In the last article I discussed the basic principles of copyright and how they related to software licenses such as the GPL and the LGPL. This time, let's examine the interaction between "open source" and "free software" licenses. Specifically, how can the potential incompatibility between different licenses affect your own development work?
License or Contract?
The GNU General Public License (GPL) is probably the most well-known of the "free software" licenses. There are two versions of the GPL still in use today: GPLv2 and GPLv3. (There is also the "Lesser" GPL or LGPLv2 and LGPLv3, which are commonly used for libraries and slightly modify the terms of their corresponding GPL versions.) The goal of these licenses is to promote "copyleft"--i.e., the idea that source code must be made freely available to anyone who wishes to use, modify, or redistribute a piece of GPL-licensed software.
Although styled as a "license," several courts in the United States have said the copyleft objectives of the GPL make it a "contract" that imposes obligations beyond the scope of a normal copyright license. For example, a federal judge in California recently held that U.S. copyright law did not prevent a third-party beneficiary under the GPL from asserting a breach of contract claim in state court. This case, Software Freedom Conservancy v. Vizio, Inc., involves allegations that the manufacturer of a "smart TV" used software licensed under the GPLv2 and LGPLv2 but did not release the full source code to the third party upon request, as required by the licenses.
The manufacturer argued the case should have been dismissed because only the copyright holder--i.e., the original developers of the software--can sue for infringement under United States law. But the judge rejected that view, noting the GPLv3 and LGPLv3 expressly created a right for third parties to "receive source code," which actually goes against the traditional function of copyright, i.e., "to limit who may reproduce" a protected work.
What You Need to Know Before "Mixing" Software Licenses
Looking at the GPL and LGPL as contracts also helps to illustrate the concept of license incompatibility. A contract imposes certain obligations on the parties to that agreement. If either party subsequently acts in a manner that violates these obligations, they may be found in breach of the contract.
The GPL itself is quite a lengthy document--more than 5,600 words--and most software developers are not trained to read or understand legal "code." But the basic idea is simple enough: If you receive any code licensed under the GPL and choose to modify and redistribute it in any way, you must also release the source code for your modifications.
The GPL is meant to prevent the use of licensed code in "proprietary" applications, i.e., software where the developer only makes an executable binary or "object code" available to users without the accompanying source code. And if you ask many "free software" advocates, they would likely tell you they want to create a world where all software is exclusively licensed under GPL terms in this manner.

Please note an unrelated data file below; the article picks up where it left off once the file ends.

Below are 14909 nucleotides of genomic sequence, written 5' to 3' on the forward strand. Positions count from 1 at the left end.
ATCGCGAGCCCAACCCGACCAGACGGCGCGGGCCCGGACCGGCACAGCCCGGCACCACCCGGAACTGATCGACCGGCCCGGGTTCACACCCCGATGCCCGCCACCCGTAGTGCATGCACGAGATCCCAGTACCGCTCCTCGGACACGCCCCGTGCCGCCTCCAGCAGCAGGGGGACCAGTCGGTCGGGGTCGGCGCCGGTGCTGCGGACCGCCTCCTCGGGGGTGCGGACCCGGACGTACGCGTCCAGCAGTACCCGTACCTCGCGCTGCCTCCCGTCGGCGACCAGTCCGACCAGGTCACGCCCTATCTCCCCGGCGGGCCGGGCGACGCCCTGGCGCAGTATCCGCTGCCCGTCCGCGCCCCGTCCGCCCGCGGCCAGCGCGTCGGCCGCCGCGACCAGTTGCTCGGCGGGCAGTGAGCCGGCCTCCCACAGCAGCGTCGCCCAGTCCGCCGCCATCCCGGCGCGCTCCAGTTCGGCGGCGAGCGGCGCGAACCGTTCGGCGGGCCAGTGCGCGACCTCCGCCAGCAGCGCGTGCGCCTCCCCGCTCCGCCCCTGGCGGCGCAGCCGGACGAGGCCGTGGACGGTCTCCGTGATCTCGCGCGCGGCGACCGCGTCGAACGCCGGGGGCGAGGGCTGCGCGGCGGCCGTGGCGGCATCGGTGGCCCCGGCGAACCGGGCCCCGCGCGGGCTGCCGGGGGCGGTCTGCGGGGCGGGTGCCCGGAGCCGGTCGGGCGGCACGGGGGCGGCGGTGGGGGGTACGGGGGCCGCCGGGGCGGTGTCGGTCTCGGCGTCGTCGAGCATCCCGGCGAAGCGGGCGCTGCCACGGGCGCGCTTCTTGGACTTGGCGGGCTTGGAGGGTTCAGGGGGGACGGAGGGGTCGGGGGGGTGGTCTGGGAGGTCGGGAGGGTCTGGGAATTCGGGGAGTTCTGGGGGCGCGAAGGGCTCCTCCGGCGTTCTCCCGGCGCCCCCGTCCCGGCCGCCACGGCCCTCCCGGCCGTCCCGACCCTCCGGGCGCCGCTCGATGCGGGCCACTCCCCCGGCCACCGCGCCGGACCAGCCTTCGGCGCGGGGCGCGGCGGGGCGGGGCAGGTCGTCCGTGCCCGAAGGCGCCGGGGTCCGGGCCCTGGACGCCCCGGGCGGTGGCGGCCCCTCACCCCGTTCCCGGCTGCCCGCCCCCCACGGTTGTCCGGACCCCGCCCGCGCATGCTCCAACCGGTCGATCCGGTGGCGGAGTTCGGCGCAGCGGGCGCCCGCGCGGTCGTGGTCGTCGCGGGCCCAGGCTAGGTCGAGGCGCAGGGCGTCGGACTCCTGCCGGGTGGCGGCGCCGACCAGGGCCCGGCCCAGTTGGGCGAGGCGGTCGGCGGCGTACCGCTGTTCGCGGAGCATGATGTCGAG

Of course, that isn't the world we live in. Many developers choose to license their software under terms that do not impose any significant reciprocal obligations on subsequent users. Such "permissive" licenses like MIT and Apache typically require little more than including a notice confirming the original developer's copyright in their code. Otherwise, the recipient is free to do whatever they wish with the licensed code--including using it in a proprietary application.
So what happens when you mix GPL and non-GPL code? According to the terms of the GPL, you still have to follow all of the rules applicable to its license. Otherwise the other license may be considered "incompatible." Likewise, if the other license includes its own additional restrictions, that too could make it incompatible with the GPL.
Keep in mind, license incompatibility may be claimed by the Free Software Foundation--the authors of the GPL--but that doesn't mean these issues have been heard or decided by a court. Still, as a developer you probably want to act in good faith and not combine GPL-licensed code with another license where incompatibility has been alleged. You also need to consider that if you adopt a license that potentially conflicts with the GPL, that will discourage others from using or incorporating any changes you have made to GPL-licensed code.
But what actually creates incompatibility? In many cases it may be seemingly trivial language. For example, older versions of Python--we're talking 1.6 through 2.1--had a license that stated its terms were governed by the laws of the State of Virginia. The FSF considered that incompatible with the GPL, which does not contain any such provision. (Modern Python is released under the Python Software Foundation license, which is considered GPL-compatible by the FSF.)
Other grounds that the FSF has identified as creating GPL incompatibility include:
- requiring users to obtain separate permission from the original authors before redistributing software;
- prohibiting users from selling copies of software (or limiting the price they can charge for such copies);
- limiting the use of software to certain types of organizations or purposes; and
- the terms of the license are so vague that GPL compatibility cannot be readily ascertained.
You'll note in this list the item that says the GPL does not limit your ability to charge for copies of software developed using GPL-licensed code. Indeed, contrary to what many people believe, a "free software" license does not require you to give away your work. Nor does it prohibit you from developing commercial applications based on your work. In the next article, I'll explain this subject in greater detail, including why some software--like PyQt and Qt itself--are distributed under "dual" licensing schemes.